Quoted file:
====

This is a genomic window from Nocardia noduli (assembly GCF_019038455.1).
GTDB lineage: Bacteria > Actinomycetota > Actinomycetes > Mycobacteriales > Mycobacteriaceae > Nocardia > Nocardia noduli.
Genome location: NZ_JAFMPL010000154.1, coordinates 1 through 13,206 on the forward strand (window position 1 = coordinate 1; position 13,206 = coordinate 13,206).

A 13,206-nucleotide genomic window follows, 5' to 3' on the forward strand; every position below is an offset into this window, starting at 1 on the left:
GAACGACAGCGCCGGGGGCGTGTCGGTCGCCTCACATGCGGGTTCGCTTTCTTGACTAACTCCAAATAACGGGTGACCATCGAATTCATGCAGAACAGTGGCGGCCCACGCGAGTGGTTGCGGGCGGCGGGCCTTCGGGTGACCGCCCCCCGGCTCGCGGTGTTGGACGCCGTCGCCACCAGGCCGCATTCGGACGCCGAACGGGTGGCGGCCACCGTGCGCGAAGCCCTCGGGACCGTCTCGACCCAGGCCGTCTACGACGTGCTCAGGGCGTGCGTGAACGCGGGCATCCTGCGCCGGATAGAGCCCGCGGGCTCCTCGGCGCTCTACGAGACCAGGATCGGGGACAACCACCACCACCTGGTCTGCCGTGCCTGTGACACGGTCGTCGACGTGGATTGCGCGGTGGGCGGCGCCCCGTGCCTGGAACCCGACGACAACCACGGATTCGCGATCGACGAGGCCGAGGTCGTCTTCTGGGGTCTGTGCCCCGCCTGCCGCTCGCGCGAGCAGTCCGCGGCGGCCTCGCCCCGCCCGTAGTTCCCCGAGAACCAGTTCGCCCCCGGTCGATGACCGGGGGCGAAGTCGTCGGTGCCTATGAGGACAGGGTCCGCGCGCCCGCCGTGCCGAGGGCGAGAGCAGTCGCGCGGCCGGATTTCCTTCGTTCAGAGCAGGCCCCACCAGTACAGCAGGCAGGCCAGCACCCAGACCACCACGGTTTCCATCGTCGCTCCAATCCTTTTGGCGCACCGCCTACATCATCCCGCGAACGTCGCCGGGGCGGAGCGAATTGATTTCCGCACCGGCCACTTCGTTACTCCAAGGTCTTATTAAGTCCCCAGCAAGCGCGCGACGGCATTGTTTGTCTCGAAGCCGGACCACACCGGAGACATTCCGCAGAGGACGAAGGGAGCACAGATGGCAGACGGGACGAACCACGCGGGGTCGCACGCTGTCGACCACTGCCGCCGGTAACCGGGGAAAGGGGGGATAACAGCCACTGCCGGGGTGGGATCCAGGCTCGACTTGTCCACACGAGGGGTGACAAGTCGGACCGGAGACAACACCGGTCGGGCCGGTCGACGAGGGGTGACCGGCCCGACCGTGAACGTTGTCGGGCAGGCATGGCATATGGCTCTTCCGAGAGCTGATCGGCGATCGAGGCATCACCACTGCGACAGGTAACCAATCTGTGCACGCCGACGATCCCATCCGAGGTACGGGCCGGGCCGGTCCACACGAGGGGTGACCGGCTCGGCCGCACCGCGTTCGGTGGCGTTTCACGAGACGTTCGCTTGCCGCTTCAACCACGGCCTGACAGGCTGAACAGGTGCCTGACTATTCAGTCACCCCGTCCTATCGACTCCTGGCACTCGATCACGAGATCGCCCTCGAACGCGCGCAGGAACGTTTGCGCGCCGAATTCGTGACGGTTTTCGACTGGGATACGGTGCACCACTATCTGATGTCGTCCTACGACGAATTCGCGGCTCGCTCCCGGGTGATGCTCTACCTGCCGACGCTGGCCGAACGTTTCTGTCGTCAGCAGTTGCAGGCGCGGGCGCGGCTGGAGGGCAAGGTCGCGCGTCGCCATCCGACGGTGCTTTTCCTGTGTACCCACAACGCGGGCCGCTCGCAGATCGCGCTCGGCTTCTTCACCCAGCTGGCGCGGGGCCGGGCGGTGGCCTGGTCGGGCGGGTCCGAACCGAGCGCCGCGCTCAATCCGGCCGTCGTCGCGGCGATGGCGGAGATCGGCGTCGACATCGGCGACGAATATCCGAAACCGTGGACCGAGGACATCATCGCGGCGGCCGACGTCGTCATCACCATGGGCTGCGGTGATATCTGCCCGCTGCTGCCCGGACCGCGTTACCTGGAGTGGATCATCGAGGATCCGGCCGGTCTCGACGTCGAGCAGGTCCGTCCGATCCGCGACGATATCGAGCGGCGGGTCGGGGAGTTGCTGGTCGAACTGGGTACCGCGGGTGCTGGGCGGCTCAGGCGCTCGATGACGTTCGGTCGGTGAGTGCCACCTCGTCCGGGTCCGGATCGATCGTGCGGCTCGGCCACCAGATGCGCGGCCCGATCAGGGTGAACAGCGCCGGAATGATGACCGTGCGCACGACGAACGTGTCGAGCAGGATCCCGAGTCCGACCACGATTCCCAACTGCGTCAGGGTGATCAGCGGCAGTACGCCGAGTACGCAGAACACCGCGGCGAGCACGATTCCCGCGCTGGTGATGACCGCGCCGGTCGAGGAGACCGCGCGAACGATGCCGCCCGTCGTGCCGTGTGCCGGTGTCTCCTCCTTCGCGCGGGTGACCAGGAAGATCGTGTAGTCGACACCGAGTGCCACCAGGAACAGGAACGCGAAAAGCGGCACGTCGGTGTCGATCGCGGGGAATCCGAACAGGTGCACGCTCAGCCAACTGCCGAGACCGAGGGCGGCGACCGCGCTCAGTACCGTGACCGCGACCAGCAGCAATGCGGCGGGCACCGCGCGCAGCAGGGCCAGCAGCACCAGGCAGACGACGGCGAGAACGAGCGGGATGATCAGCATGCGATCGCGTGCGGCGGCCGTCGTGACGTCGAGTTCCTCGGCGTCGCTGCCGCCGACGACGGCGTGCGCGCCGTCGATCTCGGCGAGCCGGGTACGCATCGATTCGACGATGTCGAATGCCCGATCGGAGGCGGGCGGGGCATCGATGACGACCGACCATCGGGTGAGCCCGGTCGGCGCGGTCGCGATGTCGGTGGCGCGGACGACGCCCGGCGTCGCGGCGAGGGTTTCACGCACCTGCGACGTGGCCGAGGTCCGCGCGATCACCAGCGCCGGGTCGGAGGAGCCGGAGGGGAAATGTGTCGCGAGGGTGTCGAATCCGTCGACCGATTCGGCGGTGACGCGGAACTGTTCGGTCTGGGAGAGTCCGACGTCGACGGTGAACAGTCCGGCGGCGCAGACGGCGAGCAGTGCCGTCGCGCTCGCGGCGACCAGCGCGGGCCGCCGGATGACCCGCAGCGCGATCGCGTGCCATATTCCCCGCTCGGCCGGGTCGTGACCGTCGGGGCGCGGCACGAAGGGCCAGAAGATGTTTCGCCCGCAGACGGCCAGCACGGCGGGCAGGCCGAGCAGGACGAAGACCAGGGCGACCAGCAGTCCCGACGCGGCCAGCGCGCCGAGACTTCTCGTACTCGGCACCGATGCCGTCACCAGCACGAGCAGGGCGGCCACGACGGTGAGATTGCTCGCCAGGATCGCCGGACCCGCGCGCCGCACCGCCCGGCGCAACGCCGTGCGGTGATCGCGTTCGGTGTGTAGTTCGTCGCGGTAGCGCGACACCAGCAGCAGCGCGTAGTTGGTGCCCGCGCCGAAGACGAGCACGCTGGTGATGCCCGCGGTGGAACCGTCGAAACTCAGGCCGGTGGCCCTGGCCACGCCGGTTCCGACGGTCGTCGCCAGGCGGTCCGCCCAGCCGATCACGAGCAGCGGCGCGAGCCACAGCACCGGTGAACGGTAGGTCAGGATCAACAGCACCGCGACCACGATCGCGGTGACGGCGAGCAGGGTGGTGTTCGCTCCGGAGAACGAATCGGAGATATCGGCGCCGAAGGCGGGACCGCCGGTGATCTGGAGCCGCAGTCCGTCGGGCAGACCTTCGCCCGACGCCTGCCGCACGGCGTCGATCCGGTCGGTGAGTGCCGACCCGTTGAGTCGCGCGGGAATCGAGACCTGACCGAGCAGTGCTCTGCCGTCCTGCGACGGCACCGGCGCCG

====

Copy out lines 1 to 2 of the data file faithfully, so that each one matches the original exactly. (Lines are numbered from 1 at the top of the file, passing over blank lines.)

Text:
This is a genomic window from Nocardia noduli (assembly GCF_019038455.1).
GTDB lineage: Bacteria > Actinomycetota > Actinomycetes > Mycobacteriales > Mycobacteriaceae > Nocardia > Nocardia noduli.